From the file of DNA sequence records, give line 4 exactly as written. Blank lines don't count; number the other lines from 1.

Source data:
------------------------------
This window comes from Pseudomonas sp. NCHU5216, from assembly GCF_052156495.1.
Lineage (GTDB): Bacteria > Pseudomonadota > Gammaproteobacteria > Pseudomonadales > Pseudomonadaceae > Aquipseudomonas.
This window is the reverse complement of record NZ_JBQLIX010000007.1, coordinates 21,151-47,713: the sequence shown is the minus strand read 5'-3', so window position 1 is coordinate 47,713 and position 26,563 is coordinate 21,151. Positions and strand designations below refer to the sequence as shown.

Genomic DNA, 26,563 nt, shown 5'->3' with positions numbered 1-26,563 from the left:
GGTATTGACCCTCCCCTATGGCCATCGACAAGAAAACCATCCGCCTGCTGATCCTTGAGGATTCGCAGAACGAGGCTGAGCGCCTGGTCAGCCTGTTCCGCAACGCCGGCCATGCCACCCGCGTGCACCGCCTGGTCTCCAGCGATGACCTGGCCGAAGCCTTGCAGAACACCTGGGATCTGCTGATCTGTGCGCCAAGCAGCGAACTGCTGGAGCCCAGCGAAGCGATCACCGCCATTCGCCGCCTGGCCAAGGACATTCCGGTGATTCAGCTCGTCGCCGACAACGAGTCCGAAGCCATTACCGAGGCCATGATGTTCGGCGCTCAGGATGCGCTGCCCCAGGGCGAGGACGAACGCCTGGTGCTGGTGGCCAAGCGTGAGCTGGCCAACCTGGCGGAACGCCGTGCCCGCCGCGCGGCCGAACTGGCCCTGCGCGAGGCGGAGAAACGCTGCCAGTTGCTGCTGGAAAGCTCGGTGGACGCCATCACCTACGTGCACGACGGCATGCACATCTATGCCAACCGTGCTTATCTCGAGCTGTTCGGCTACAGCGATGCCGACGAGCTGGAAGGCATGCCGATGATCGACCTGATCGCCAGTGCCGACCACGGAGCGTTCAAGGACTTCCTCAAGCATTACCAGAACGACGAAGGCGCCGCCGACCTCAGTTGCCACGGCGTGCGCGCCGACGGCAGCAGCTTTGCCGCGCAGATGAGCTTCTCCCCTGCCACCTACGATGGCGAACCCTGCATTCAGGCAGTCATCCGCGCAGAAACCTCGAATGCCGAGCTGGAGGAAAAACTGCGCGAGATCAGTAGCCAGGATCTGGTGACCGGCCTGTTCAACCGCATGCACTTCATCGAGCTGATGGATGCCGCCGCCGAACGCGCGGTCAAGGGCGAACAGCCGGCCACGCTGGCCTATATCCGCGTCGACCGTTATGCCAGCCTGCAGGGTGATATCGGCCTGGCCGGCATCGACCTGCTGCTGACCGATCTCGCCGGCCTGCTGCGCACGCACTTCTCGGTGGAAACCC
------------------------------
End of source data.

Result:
Genomic DNA, 26,563 nt, shown 5'->3' with positions numbered 1-26,563 from the left: